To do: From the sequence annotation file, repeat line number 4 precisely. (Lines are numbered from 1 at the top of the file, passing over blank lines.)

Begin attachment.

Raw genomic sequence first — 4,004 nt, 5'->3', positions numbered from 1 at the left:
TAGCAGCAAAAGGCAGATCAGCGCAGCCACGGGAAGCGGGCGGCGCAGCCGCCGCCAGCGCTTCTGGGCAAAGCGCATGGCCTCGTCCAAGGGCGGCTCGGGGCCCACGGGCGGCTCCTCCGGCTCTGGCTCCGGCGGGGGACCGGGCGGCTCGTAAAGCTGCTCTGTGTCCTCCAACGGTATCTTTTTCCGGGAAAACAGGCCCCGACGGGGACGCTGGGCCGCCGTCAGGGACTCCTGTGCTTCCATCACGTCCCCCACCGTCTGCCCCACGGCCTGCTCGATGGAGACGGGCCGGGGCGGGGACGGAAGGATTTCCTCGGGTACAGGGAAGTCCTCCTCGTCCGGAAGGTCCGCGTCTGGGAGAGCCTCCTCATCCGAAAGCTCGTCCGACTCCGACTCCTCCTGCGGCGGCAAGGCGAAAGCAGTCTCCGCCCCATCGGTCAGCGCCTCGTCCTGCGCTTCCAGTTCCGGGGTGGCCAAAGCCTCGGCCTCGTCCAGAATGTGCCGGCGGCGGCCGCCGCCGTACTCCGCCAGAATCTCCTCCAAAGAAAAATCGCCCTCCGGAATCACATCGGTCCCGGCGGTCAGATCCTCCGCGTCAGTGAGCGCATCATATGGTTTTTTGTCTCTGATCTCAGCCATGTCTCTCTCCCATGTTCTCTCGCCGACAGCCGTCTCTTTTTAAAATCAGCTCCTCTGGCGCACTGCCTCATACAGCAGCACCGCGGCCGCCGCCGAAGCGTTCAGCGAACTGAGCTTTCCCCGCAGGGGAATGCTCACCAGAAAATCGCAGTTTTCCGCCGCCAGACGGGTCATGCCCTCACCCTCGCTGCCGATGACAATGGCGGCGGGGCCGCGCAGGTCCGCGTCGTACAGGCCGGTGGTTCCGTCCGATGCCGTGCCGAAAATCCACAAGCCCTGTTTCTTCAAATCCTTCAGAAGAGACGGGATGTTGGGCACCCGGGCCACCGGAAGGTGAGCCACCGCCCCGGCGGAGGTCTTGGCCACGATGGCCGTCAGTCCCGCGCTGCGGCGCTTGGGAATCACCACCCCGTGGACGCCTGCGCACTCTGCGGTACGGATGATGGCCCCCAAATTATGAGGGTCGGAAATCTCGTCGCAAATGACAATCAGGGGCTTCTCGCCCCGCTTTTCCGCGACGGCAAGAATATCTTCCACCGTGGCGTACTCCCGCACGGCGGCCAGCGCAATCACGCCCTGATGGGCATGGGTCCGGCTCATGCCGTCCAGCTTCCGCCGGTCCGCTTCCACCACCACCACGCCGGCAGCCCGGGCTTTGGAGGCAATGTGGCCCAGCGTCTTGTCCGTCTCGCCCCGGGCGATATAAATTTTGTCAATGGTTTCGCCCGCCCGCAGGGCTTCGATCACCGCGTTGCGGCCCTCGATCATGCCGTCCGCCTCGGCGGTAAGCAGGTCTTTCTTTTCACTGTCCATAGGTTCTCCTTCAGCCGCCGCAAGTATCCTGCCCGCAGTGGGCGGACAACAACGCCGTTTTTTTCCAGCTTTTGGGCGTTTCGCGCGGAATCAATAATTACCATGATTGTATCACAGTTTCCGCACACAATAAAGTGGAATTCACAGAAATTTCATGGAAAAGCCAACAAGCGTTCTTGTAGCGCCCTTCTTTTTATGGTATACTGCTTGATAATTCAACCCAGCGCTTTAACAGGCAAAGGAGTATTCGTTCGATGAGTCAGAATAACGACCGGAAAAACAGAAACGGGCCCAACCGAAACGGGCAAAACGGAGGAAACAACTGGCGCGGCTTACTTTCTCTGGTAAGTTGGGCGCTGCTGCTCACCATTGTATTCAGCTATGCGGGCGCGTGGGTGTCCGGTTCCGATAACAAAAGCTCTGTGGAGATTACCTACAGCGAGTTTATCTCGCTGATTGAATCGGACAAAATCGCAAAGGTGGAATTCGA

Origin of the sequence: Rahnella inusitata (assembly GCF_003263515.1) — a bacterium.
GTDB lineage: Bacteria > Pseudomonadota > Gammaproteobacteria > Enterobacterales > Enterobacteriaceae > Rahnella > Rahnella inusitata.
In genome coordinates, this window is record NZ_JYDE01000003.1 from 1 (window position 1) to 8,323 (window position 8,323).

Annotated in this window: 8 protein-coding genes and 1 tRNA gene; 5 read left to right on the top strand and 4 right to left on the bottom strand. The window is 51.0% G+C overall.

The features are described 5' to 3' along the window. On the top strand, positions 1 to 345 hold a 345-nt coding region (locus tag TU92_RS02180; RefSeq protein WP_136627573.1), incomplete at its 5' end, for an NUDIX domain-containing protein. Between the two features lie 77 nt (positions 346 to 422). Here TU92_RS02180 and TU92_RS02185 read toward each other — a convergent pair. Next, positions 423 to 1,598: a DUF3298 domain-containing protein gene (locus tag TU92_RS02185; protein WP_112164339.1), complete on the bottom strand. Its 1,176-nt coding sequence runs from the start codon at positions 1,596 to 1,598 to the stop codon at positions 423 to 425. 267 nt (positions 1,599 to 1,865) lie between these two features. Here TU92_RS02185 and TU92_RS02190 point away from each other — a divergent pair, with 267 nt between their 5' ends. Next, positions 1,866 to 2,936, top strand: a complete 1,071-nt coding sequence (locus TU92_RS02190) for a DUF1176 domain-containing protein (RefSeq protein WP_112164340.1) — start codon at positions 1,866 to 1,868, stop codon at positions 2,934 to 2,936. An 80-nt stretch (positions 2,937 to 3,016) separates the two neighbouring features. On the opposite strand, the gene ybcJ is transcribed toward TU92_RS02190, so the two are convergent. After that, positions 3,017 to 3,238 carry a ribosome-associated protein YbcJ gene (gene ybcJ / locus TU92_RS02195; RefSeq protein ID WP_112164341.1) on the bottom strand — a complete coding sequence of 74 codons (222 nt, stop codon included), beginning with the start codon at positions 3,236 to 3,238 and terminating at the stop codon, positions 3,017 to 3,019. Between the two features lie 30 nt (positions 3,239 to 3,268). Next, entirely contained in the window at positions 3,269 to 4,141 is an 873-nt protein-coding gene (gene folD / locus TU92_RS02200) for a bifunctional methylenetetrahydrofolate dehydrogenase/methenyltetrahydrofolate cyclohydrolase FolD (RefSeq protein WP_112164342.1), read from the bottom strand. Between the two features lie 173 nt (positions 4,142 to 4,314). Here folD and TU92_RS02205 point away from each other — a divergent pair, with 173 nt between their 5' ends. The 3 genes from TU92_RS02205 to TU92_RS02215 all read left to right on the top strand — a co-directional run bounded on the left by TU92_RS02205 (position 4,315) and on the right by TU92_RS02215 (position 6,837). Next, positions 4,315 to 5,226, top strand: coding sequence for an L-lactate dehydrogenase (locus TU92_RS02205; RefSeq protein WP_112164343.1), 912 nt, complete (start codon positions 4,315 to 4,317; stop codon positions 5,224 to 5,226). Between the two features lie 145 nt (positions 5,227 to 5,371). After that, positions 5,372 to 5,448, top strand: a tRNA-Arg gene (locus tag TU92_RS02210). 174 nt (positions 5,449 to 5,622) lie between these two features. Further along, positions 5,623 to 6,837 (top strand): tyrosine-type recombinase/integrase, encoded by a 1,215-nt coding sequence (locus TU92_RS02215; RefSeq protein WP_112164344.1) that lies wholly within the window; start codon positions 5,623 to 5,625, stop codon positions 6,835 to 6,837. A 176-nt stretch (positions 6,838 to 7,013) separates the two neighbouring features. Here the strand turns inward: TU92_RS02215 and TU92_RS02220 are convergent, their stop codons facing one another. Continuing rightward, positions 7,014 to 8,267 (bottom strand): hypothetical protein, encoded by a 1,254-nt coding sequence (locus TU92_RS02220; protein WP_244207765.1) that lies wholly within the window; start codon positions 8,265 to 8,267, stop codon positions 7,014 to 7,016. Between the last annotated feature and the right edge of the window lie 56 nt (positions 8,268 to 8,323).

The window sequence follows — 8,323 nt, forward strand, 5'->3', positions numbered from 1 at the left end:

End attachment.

GTDB lineage: Bacteria > Pseudomonadota > Gammaproteobacteria > Enterobacterales > Enterobacteriaceae > Rahnella > Rahnella inusitata.